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their joys but for a time, he is now inflamed with the love of God, and breaketh forth into these godly words and sentences : Who can delight me in heaven but thou, O Lord ? Whom shall I love upon the earth; whom shall I reverence and honour but thee? Doubtless, of all things except thee, I pass nothing of, nor set store by. Thee only I embrace, thee only I desire, and thee only I covet and wish for ; for only thou art to be beloved, to be honoured, and to be wished for: so that both my soul and my body be ravished with the love of thee; for thou art the strength and foundation of my soul and body; thou art my riches, my treasure, and my everlasting inheritance.
27. For lo, they that forsake thee shall perish: thou
hust destroyed all them that commit fornication
against thee. 28. But it is good for me to hold me fast ly God, to put my trust in the Lord God.
THE PLAIN EXPLANATION. And good cause bave I, O Lord, to love thee: for they shall perish and be destroyed, as many as I love any thing besides thee, and forsake thee: therefore, as I know it profitable only to prefer thee, O Lord, in all love and favour; so is it meet that I, being thus saved by thy mercy, and receiving so many benefits at thy hand, should continually with laud and praise celebrate and magnify the marvellous works of thy goodness and providence. The End of the Paraphrasé or plain Explanation.
THE PRINCIPAL PARTS OF PSALM LXXIII.
Ver. 1. Truly God is loving to Israel, &c. The first part is contained in the first verse, and it declareth that God loveth the.good, although he punisheth them.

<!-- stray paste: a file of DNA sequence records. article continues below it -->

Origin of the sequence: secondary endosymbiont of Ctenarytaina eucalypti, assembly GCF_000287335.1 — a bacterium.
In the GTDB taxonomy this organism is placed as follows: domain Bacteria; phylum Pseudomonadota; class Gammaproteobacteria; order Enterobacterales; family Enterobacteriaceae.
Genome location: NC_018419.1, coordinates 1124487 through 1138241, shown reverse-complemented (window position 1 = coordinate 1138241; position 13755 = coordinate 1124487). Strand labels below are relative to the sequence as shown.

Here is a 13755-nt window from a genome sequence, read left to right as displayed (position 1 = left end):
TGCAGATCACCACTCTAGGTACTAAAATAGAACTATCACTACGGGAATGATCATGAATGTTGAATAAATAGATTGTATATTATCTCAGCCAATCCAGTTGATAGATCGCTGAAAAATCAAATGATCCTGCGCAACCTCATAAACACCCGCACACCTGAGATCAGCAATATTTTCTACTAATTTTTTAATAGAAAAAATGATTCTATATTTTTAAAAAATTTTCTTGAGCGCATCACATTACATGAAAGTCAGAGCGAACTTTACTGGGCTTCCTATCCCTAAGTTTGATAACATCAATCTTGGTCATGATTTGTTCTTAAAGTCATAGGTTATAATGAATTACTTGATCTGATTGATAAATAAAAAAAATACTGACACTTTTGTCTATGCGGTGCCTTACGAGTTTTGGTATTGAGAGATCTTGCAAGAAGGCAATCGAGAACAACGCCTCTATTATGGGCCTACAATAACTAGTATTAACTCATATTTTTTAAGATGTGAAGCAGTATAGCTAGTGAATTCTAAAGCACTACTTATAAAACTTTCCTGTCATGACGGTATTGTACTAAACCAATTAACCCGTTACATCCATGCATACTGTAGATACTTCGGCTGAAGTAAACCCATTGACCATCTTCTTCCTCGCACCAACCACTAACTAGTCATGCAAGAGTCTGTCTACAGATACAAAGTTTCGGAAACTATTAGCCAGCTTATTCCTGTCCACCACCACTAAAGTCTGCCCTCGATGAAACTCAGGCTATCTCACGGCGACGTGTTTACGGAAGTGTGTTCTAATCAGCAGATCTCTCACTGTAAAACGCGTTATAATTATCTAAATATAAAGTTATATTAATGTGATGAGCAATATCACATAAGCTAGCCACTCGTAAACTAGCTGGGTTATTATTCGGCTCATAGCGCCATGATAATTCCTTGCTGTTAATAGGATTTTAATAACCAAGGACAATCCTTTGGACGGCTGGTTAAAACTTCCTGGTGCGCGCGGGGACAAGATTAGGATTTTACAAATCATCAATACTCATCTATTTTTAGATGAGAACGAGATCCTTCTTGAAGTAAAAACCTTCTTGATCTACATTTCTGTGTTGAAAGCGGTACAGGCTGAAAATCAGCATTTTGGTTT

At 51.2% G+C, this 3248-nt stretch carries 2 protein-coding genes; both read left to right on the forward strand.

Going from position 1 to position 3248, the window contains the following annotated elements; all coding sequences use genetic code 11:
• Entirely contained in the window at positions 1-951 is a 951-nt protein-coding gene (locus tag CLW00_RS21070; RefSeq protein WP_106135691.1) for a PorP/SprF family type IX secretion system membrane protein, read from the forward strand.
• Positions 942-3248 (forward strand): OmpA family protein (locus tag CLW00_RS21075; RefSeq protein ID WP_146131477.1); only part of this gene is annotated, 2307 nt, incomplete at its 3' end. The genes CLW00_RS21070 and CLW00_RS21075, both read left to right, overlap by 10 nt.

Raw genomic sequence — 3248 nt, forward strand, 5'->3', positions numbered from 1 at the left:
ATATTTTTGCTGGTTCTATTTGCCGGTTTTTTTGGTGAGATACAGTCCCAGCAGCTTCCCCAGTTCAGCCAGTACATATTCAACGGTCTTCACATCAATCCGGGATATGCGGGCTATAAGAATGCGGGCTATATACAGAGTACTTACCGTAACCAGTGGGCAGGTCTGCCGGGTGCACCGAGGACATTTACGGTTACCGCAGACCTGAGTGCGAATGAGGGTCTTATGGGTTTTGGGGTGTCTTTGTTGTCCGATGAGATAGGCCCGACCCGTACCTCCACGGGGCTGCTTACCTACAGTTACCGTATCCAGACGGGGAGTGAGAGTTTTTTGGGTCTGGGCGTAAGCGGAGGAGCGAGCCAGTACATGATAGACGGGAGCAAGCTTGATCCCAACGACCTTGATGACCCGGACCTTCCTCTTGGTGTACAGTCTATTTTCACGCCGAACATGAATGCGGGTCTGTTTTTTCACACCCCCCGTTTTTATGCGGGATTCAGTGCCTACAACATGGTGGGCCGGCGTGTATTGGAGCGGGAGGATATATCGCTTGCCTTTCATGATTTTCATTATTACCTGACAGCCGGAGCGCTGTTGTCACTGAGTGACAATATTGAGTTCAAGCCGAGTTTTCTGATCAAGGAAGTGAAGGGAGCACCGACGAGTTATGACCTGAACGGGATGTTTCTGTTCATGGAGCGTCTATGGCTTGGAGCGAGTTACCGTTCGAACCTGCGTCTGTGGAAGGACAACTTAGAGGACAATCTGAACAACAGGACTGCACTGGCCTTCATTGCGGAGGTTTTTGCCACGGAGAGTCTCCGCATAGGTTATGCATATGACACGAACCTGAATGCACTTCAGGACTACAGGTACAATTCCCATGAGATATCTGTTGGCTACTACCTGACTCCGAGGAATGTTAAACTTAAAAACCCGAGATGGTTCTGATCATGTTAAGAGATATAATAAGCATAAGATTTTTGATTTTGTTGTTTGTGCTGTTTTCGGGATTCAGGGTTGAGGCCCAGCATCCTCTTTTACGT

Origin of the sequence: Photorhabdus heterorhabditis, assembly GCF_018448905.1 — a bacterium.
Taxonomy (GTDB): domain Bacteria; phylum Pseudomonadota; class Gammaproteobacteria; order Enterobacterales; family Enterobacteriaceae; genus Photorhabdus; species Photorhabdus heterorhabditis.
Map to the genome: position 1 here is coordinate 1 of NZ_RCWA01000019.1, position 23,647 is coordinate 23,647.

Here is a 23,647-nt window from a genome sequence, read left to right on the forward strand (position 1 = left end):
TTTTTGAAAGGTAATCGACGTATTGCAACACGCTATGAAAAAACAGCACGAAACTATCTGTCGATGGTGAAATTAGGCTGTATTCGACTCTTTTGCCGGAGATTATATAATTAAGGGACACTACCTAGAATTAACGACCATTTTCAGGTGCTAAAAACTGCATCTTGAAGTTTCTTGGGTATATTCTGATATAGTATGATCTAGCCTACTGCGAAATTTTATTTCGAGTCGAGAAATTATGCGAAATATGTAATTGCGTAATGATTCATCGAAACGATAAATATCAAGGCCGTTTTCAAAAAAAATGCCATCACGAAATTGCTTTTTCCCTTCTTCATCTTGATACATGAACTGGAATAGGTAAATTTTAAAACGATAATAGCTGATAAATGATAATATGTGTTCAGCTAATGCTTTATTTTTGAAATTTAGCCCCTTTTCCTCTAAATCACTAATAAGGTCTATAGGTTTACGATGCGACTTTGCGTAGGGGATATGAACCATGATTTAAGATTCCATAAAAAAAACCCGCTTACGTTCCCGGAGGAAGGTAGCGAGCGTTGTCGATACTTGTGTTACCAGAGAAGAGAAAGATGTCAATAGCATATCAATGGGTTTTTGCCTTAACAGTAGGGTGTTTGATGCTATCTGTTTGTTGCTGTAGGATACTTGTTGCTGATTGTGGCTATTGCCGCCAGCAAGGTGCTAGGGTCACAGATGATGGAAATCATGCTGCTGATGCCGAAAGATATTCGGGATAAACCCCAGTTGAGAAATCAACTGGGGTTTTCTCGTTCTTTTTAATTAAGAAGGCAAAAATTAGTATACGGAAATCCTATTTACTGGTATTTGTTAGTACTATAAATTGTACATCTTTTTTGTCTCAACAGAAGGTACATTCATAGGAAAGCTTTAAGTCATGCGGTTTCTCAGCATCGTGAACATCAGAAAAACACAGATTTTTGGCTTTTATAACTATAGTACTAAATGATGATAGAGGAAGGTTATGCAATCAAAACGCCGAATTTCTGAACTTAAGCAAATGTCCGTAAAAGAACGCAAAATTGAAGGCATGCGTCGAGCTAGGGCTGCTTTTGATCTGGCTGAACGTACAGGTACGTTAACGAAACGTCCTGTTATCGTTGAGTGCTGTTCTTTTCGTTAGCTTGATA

Ver. 2. My feet were almost gone, &c. The second part is contained in the second verse, and it declareth how weak and frail a thing the nature of man is, and upon how small an occasion it is in danger to fall from God. Ver. 3, 4, 5, 6, 7,8. Iwas grieved at the wicked, &c.
The third part is contained in six verses that follow, wherein the felicity of wicked men consisteih, that good men be so sore grieved at. Ver. 9, 10, 11. Therefore fall the people unto them,
&c. The fourth part is contained in other three verses next ensuing ; and it declareth how frail, brittle, and weak a thing man is, that for every trifle turneth and withdraweth himself from God. Ver. 12, 13. Then have I cleansed my heart in
vain, &c. The fifth part is contained in two other verses next following ; and it declareth how soon men repent their well doings. Ver. 14. Yet, and I had almost suid even as they, &c.
The sixth part is contained in one verse next following; and it declareth how great a danger it is temerously to judge of God, or of God's people, with, out the word of God. Ver. 15, 16, 17, 18, 19, 20, 21. Then thought I to understand this, but it was too hard
for me, &c. The seventh part is contained in seven verses next following; and it declareth that man's reason is but ignorant and beastly in considering of God's works, until it be illuminated by God and his word ; and
then is made open, how vain all things be that wicked men possess in this world. Ver. 22, 23, 24, 25, 26, 27. Nevertheless I am
alway ly thee: for thou hast holden me ly my right hand, &c. The eighth part is contained in six verses next following unto the end of the Psalm; and it declareth a wonderful and unspeakable consolation. For although we be grievously tempted, yet we be. not forsaken of God, but preserved and lift up, when else otherwise we should fall. And in this part, in setting forth the multitude and number of God's consolations, he draweth near the end of the Psalın, and concludeth it with this text, “I will set forth thy works." Wherewith he declareth that he will be thankful unto God for his great gifts and mercy The End of the Parts and chiefest Matters in the
WHAT THINGS ARE TO BE MARKED OUT OF THESE
PARTS AND MATTERS OF THE PSALM.